NEW REVIEW For CJ Shaw’s Album ‘ALL SORTS’
Nominated for a 2020 Music Teacher of the Year ARIA, CJ Shaw is an unadulterated, unashamedly Australiana rather than Americana singer-songwriter, sort of Shane Howard meets Fred Smith if you will. Shaw keeps it all pretty simple too, two and three chords at most as he spins his stories, some aimed at younger listeners – as you’d expect from a teacher – rambling, cheeky ditties full of whimsy – others serving more mature musical tastes with tales that ponder life as it’s lived in this wide brown land. “We would all do a lot less harm,” he suggests in ‘Choose to Chew’, “If we ate our Coat of Arms” – which makes sense of the recipe card for CJ Shaw’s Fair Dinkum ‘Roo Bolognese included! Obviously one of his children’s songs, but hey, we all need a bit of fun once in a while. ‘Werewolves’ straddles the generations, delivered straight-faced yet obviously not to be imbibed in that spirit. The seraphic Hannah Czaben takes the vocal spotlight on ‘Full on Heart’, another gentle two-chord stroll, a rumination on separate lives that could have been more lived more happily together that, along with songs like ‘Lonely Road’, is proof that when he allows himself, Shaw is quite the poignant singer-songwriter.
Truth is often stranger than fiction and Lennie Gwyther’s story is no exception. A 9 year old boy who, along with his horse Ginger Mick, traversed 1000 kilometres of Australian wilderness to arrive in Sydney for the opening of the Harbour Bridge in 1932.
Along the way he became a celebrity, admired for his bravery and determination. He even met with the Prime Minister of the time on the ride north. This was during the depression years and heroes were in demand. This unassuming boy was an unlikely icon that united the country as a symbol of hope.
This song was written to teach Australian history to primary aged students (and curious adults alike). The storytelling lyrics allow students, the same age as Lennie, to imagine his courageous three month journey to witness a momentous moment in Australian history. One taken without parents, cars, electricity and, most unbelievably, mobile phones.
The stop-motion music video to accompany the song is made by award-winning animators ‘Eleanor & Giovanni’ and features 3D felted puppets who play out the historical story of Lennie Gwyther. These meticulously hand-made puppets and backdrops create a child-like physicality to captivate the audience – drawing them into this inspiring Australian story.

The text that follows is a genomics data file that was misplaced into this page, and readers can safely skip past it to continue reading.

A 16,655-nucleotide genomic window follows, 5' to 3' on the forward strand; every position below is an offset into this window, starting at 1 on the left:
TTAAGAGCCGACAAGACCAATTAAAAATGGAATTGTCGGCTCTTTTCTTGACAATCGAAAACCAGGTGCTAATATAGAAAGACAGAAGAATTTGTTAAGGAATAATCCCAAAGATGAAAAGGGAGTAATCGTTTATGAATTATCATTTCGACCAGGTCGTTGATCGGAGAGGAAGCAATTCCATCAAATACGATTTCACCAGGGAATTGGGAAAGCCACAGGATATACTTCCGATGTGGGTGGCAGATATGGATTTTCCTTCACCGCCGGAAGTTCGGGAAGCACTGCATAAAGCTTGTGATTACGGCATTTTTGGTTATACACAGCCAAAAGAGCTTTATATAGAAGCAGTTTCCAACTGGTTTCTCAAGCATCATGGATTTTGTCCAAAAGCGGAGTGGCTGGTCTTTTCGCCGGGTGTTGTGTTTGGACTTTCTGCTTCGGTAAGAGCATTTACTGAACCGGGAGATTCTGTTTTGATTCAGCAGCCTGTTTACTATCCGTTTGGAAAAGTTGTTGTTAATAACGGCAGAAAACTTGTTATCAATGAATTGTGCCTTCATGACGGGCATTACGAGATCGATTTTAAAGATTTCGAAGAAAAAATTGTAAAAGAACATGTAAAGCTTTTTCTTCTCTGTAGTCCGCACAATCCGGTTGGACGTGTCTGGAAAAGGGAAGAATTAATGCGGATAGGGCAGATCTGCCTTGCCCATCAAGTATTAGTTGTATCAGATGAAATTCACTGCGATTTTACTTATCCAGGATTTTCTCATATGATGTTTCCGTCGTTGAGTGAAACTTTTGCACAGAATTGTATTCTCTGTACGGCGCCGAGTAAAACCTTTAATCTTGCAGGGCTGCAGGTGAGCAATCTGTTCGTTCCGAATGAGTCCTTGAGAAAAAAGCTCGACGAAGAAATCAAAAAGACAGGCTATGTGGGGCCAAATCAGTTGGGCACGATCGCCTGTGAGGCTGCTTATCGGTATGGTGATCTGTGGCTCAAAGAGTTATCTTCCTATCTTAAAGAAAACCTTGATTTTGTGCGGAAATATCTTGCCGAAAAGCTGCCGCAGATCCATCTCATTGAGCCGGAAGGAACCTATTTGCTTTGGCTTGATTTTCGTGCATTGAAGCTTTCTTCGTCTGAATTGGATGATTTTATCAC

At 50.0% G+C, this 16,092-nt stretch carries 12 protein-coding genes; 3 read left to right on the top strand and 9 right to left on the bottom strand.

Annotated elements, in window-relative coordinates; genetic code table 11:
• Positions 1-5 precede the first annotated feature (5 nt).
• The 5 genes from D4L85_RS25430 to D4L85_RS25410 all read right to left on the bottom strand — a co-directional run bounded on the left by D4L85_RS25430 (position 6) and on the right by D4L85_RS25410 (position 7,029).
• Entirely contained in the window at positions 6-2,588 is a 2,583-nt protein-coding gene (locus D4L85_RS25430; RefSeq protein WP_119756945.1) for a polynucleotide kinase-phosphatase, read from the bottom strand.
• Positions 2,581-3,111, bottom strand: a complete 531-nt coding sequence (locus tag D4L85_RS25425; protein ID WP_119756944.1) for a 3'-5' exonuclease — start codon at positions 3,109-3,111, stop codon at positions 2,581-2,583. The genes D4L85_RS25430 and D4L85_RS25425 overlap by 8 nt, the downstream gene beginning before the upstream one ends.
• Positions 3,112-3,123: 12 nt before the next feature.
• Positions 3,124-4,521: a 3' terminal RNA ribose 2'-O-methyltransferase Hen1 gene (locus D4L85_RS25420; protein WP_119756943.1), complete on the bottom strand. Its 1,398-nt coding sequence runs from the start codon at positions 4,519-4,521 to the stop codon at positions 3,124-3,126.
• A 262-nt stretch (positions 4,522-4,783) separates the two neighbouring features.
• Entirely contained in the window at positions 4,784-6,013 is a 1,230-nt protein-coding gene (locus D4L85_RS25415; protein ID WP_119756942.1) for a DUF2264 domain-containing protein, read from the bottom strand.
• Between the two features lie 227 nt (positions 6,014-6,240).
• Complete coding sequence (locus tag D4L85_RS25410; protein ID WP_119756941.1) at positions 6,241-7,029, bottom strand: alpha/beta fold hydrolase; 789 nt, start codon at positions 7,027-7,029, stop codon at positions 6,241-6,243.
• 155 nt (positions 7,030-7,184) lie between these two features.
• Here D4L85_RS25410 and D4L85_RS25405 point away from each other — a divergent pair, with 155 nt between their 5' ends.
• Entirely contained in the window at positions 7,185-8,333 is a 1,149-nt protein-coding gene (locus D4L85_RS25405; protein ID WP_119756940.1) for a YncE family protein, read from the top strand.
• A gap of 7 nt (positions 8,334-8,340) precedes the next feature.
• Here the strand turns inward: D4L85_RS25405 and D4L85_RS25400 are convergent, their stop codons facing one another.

As the song says – “There ain’t many like Lennie”.
Checkout the Video on todays excellent Premiere courtesy of Scenestr Magazine
Ain’t Many Like Lennie
Back to folk with this true to life story song. Mid-tempo, acoustics, banjo, mandolin, drums and bass.
Armed with a guitar and a swag full of harmonicas, singer-songwriter CJ Shaw’s intricate finger-picking, word play and storytelling never fails to captivate his audiences. CJ Shaw’s music is distinctly Australian in style, influenced by Paul Kelly and Slim Dusty. His lyrical storytelling and musicality lends itself to audiences of all ages.
In 2020, CJ Shaw was nominated for an ARIA Award for ‘Music Teacher of the Year’ with Jimmy Barnes as his official ambassador presenting him with the nomination. This prestigious music industry acknowledgement recognised his dynamic and poignant songwriting for primary-aged children. These celebrated songs are woven through his performances and albums, played alongside satirical and storytelling Australiana folk songs.
In 2021 CJ Shaw released his album ‘All Sorts’. Combining the best of his children’s songs with his unique brand of contemporary Australiana, Shaw has dubbed ‘All Sorts’ “the ultimate Family Album”. With over a decade experience touring and performing at music festivals in Australia and Timor-Leste, CJ Shaw is an exciting Canberra musician at the top of his game.
CJ Shaw – Ain’t Many Like Lennie is out NOW December 3rd through Foghorn/MGM
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